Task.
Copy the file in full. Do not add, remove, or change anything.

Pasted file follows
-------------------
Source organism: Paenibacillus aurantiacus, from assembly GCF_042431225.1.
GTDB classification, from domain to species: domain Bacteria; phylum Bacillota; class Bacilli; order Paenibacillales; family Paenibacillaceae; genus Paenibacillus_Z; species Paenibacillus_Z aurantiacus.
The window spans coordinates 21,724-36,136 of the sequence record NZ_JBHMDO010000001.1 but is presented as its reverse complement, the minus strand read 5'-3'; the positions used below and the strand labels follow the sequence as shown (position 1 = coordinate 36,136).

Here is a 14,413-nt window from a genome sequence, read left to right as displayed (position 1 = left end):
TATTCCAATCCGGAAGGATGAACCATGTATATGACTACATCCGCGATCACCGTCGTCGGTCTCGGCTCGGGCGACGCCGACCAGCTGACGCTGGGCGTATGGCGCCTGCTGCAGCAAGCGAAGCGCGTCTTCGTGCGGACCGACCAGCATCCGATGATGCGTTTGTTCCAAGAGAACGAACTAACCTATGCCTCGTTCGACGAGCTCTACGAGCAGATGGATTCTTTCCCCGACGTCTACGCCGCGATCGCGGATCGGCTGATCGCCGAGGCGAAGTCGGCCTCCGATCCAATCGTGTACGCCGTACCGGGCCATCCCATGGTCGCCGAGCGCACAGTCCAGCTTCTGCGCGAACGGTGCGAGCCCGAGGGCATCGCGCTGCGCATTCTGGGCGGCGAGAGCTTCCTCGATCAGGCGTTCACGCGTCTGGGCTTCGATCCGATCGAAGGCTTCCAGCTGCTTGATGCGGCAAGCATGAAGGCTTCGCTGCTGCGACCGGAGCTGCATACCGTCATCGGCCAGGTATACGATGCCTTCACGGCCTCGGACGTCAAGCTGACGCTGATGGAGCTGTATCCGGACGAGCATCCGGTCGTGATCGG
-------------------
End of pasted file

Source organism: Paenibacillus aurantiacus, from assembly GCF_042431225.1.
GTDB classification, from domain to species: domain Bacteria; phylum Bacillota; class Bacilli; order Paenibacillales; family Paenibacillaceae; genus Paenibacillus_Z; species Paenibacillus_Z aurantiacus.
The window spans coordinates 21,724-36,136 of the sequence record NZ_JBHMDO010000001.1 but is presented as its reverse complement, the minus strand read 5'-3'; the positions used below and the strand labels follow the sequence as shown (position 1 = coordinate 36,136).

Here is a 14,413-nt window from a genome sequence, read left to right as displayed (position 1 = left end):
TATTCCAATCCGGAAGGATGAACCATGTATATGACTACATCCGCGATCACCGTCGTCGGTCTCGGCTCGGGCGACGCCGACCAGCTGACGCTGGGCGTATGGCGCCTGCTGCAGCAAGCGAAGCGCGTCTTCGTGCGGACCGACCAGCATCCGATGATGCGTTTGTTCCAAGAGAACGAACTAACCTATGCCTCGTTCGACGAGCTCTACGAGCAGATGGATTCTTTCCCCGACGTCTACGCCGCGATCGCGGATCGGCTGATCGCCGAGGCGAAGTCGGCCTCCGATCCAATCGTGTACGCCGTACCGGGCCATCCCATGGTCGCCGAGCGCACAGTCCAGCTTCTGCGCGAACGGTGCGAGCCCGAGGGCATCGCGCTGCGCATTCTGGGCGGCGAGAGCTTCCTCGATCAGGCGTTCACGCGTCTGGGCTTCGATCCGATCGAAGGCTTCCAGCTGCTTGATGCGGCAAGCATGAAGGCTTCGCTGCTGCGACCGGAGCTGCATACCGTCATCGGCCAGGTATACGATGCCTTCACGGCCTCGGACGTCAAGCTGACGCTGATGGAGCTGTATCCGGACGAGCATCCGGTCGTGATCGG